Wetherspoon Pubs Helped By World Cup, Warns Of Rising Costs
UK pub operator JD Wetherspoon Plc reported a solid rise in sales on the back of England's run in the World Cup while saying it faced considerable rises in costs next year due to increases in the minimum wage and taxes.
Wetherspoon, like its rivals, has been reeling under significant cost pressures due to wage inflation, property cost rises and the weakness of the pound. It has also been spending to upgrade facilities at its older pubs.
The company reported a 5.2% year-on-year increase in same-store sales for the 10 weeks to July 8, roughly steady from last year's growth of 5.3%.
Total sales grew 5.6%, up from 3.6% for a similar period a year ago, reaping the benefits of favourable weather and a popular Russian World Cup.
But it said factors including the imposition of a new sugar tax on beverages would weigh on results in the next fiscal year.
"As in the current year, we anticipate considerable cost increases next year, in areas including business rates, the sugar tax, utility taxes and wages," the company said.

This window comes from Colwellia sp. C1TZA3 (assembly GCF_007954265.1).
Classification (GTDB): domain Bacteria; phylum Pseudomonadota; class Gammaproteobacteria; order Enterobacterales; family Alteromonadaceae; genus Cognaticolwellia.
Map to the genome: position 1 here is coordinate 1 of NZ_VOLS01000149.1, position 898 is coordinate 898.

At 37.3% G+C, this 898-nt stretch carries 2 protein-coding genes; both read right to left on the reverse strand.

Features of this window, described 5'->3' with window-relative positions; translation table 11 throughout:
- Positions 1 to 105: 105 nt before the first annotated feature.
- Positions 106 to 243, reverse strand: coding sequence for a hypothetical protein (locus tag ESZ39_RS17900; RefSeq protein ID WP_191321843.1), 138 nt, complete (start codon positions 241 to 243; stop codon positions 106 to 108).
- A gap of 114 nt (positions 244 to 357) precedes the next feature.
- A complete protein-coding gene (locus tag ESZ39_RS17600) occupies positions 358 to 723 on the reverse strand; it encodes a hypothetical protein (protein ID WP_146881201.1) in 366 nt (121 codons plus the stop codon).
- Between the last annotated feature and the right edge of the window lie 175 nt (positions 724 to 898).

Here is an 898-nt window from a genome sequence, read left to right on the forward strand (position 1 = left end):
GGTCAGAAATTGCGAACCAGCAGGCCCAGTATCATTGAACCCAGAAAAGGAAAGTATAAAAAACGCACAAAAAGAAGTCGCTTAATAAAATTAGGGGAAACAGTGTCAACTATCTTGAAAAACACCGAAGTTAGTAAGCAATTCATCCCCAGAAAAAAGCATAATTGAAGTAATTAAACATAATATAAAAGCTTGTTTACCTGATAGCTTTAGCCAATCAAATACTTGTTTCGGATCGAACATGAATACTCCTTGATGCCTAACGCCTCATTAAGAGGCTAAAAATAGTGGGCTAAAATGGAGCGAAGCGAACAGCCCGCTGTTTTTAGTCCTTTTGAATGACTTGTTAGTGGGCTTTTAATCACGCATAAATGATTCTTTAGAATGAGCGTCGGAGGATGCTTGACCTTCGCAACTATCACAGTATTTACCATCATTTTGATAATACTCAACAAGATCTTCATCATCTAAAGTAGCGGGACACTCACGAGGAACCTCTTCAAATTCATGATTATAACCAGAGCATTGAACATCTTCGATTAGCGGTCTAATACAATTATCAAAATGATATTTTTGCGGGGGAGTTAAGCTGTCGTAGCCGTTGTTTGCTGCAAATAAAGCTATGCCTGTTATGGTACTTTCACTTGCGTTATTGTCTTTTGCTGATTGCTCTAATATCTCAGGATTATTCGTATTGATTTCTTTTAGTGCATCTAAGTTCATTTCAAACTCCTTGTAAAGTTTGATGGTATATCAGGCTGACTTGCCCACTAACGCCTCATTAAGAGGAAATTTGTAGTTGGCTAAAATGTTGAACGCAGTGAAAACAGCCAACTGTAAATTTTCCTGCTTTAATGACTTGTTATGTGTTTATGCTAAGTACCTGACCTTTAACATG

"In addition, as a result of an increase in our 'swaps', our interest rates will rise by around £7 million."
The company, which kept its full-year outlook unchanged, said it will not open more pubs this year and added that it will take non-cash losses of about £9 million as it sells a number of pubs below their previous valuations.
UK pubs and restaurants have been hit by higher import costs as the pound has weakened following the 2016 Brexit vote, and rising inflation along with stagnant wages means many consumers have cut back on non-essential spending.
In June, Brexit-supporting Chairman Tim Martin said that the company's pubs would sell more British and non-European drinks, shunning French champagne and offering British and American beer instead of German competitors.